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MEP and former European Commission vice-president Viviane Reding visited UEFA and praised the European body for its efforts to bring more women into leadership roles.

Viviane Reding, a member of the European Parliament and former vice-president of the European Commission, has visited UEFA – and gave a glowing reference to the European body’s objective to bring more women into senior positions in football.

During her visit to the House of European Football in Nyon, Mrs Reding met UEFA President Michel Platini for talks on various European football issues, and gave a keynote speech to participants in the latest UEFA Women in Football Leadership Programme (WFLP) seminar, in which she urged women to have the courage and commitment to follow their dreams and achieve success.

The five-day WFLP seminar has the objective of further developing a programme designed in particular to identify individuals who have the potential to become leaders, and to equip them with the requisite skills. Moreover, women already in leadership positions are being offered additional support in their roles.

“Thank you for putting a system in place which will help women’s football take off,” Mrs Reding, a sports fan herself, told Mr Platini. During a passionate speech, Mrs Reding then told the audience of her life experiences, in particular as a journalist and eventually a politician – and her determination to succeed and make use of her own strengths along her life path, often in male-dominated environments.

“Do you have a dream?” Mrs Reding asked. “Do you know the task of putting this dream into practice? Go for it [the dream]. You will see a lot of obstacles – but each obstacle makes you stronger. Stay as you are and be yourself – be feminine, and don’t become a copy of somebody. If you have a failure, try once more.”

“Michel Platini, I would like to thank you that you have understood that women are part of our society, and that women’s football is cool,” she added. “[UEFA's] leadership programme and [women's football] development programme are the right way ahead. Women’s football has come a long way, because there was a time when women were not allowed to play football. You are pioneers, you can create something that can become a success story.”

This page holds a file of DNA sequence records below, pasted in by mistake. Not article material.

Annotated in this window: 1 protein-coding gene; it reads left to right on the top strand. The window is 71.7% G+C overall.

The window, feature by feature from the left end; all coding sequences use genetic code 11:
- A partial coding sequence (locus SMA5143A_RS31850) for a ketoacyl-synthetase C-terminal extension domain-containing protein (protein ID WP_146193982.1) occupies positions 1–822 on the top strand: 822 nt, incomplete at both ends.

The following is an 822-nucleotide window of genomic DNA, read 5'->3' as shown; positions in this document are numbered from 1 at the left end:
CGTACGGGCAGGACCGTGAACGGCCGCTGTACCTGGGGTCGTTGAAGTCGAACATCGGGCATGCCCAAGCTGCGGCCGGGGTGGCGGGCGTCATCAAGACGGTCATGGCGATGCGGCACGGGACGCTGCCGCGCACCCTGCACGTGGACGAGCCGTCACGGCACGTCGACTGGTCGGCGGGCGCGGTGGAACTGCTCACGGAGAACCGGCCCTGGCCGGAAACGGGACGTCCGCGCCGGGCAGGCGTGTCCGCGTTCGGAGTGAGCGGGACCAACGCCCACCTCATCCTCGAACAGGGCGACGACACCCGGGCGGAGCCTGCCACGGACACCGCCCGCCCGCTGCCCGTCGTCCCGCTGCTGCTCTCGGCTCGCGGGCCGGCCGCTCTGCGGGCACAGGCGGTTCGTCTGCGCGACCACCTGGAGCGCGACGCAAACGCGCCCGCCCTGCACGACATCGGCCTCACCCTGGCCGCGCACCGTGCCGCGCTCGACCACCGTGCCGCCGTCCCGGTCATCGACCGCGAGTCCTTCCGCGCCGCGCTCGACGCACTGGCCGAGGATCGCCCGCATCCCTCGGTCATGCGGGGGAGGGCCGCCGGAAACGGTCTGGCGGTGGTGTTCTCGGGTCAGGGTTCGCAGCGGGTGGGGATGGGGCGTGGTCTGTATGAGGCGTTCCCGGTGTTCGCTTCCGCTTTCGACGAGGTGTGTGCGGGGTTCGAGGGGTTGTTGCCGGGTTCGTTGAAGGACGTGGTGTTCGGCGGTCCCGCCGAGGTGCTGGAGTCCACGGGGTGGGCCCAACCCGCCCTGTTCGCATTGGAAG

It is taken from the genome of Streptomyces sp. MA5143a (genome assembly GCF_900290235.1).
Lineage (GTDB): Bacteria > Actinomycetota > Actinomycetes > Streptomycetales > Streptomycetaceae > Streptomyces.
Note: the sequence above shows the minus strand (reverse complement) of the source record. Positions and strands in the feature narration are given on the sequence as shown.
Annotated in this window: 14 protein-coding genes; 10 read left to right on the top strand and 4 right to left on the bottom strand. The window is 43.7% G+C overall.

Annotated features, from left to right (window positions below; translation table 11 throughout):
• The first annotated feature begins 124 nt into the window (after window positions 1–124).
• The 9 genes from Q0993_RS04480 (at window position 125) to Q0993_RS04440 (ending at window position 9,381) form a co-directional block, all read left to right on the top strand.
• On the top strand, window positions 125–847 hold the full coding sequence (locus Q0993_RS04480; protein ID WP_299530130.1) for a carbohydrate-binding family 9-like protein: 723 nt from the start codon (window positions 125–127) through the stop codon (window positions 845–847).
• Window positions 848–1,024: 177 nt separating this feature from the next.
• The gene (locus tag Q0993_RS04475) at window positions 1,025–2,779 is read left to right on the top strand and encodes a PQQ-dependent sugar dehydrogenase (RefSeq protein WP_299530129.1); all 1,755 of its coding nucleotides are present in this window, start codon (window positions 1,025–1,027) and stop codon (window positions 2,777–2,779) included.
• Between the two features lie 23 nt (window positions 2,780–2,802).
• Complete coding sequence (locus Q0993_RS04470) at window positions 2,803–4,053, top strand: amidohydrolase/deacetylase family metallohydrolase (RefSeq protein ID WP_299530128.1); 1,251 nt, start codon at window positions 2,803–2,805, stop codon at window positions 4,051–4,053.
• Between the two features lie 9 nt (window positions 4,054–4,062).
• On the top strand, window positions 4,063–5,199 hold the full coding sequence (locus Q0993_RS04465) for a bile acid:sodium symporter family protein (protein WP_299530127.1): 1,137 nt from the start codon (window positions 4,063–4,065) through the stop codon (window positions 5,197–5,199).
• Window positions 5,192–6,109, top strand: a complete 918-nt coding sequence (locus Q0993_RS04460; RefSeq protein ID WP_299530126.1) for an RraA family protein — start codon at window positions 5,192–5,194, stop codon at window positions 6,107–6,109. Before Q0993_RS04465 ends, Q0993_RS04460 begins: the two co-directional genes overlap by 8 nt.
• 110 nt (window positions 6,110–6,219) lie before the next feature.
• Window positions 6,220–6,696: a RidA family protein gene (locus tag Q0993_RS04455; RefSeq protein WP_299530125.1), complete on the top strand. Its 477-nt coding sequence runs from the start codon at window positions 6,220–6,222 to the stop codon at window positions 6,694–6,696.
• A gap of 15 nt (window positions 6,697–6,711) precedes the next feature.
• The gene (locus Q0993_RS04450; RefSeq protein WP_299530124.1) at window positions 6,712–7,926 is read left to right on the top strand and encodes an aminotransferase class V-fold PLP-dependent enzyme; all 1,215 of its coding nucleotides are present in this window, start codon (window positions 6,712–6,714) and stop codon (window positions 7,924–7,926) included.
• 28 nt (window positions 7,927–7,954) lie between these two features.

Michel Platini admitted that even nowadays, it is still difficult to find women in management positions in football organisations – at club level or within national leagues and associations. “We have therefore decided to start reversing that trend,” he explained, “and the programme that has brought us all together today represents an important step in the gradual destruction of the infamous ‘glass ceiling’, which prevents women from reaching the highest levels of their organisations.”

“I believe that things are improving, and that we are making progress – maybe not as rapidly as some might justifiably like, but we can say, like Galileo, ‘Eppur si muove’ – ‘And yet, it moves.’”

Both Mr Platini and Mrs Reding welcomed the cooperation agreement signed by UEFA and the European Commission, which strengthens the relationship between the two parties in the interests of the long-term development of sport in general, and football in particular.

Under the new agreement, the European Commission and UEFA pledge to consolidate these relations, and to facilitate future cooperation in matters of mutual interest. The UEFA President thanked Mrs Reding for her invaluable contribution towards the healthy mutual relationship. “You have resolutely opened the door to a new era in relations between the European Commission and UEFA,”  he said. “An era that was crowned a few days ago with the signing of a historic agreement between the two institutions.”

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